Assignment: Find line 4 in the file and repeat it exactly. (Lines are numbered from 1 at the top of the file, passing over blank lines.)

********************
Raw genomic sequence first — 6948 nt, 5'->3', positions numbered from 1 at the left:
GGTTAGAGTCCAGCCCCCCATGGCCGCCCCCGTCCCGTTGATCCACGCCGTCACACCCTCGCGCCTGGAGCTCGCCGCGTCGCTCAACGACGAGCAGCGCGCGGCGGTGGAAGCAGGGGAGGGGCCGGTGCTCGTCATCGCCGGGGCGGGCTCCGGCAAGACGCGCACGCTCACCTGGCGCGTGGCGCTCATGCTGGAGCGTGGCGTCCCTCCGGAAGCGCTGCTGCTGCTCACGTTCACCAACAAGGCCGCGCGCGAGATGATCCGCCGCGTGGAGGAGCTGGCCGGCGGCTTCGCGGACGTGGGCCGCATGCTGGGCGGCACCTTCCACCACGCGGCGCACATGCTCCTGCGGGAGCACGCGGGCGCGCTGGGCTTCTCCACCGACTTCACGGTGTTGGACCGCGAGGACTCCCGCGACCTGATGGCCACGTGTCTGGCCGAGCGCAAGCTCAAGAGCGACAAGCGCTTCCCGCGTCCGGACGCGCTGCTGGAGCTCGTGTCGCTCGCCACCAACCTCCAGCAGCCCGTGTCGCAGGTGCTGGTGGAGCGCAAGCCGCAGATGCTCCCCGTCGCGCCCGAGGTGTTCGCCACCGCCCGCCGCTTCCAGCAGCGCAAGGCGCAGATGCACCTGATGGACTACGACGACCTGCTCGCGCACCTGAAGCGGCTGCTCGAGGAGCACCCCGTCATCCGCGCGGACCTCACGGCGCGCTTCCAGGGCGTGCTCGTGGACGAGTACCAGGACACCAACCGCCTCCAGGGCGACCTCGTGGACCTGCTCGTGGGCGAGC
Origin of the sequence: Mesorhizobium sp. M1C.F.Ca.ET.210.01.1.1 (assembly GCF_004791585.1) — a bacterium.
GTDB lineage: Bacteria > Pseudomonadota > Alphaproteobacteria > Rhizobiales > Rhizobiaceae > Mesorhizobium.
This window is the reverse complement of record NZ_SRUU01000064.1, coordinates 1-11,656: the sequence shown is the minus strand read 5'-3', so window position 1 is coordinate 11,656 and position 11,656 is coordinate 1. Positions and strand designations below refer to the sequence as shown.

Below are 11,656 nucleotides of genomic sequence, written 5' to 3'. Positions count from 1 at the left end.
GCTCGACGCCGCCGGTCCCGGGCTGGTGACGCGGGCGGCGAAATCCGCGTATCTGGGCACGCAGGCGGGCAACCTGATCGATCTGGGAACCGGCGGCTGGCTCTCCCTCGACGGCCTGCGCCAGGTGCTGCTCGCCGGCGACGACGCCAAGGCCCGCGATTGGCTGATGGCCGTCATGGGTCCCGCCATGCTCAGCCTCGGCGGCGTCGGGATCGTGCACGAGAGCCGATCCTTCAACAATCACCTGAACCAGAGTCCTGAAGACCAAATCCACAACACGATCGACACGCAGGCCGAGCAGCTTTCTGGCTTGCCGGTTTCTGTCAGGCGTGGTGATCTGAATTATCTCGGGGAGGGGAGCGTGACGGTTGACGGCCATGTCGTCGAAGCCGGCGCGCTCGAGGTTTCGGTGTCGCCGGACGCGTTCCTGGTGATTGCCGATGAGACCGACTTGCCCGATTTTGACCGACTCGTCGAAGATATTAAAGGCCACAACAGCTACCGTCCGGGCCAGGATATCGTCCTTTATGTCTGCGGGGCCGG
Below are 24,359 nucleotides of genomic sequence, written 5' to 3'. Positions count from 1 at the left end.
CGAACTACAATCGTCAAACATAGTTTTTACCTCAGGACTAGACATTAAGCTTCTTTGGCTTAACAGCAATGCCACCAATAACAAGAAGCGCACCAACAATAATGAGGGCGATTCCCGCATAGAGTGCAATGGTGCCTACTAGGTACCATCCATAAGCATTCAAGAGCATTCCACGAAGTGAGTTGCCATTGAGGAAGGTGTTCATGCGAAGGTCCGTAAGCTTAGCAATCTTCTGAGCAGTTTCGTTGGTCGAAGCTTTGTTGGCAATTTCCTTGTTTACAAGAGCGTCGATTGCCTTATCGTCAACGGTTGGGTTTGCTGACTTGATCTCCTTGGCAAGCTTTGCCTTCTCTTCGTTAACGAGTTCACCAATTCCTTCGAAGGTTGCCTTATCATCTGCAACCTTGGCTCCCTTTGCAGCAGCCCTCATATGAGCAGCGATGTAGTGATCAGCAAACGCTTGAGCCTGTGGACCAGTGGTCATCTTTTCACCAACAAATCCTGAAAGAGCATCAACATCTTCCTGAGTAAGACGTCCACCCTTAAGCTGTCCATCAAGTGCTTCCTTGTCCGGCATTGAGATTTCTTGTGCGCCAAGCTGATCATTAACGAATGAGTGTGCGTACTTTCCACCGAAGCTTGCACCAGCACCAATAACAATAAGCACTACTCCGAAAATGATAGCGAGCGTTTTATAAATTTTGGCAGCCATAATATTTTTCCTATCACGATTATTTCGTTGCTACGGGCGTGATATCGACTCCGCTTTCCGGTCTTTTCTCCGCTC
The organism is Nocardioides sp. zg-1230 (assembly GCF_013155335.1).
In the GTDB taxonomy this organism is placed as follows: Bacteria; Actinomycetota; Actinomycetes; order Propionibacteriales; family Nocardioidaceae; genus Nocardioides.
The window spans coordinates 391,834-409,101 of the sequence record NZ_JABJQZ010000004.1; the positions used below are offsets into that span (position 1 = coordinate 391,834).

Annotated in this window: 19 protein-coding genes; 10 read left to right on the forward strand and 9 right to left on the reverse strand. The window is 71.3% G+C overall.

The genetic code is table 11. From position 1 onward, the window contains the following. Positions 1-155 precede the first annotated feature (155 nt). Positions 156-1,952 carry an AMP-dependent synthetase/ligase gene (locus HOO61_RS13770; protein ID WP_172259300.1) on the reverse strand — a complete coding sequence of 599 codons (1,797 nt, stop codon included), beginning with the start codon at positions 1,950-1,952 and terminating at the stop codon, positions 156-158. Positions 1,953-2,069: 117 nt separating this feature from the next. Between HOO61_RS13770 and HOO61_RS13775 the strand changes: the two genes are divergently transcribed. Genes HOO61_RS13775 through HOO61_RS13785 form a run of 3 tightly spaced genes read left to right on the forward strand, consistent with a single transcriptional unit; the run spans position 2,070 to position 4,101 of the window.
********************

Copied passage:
GTDB lineage: Bacteria > Pseudomonadota > Alphaproteobacteria > Rhizobiales > Rhizobiaceae > Mesorhizobium.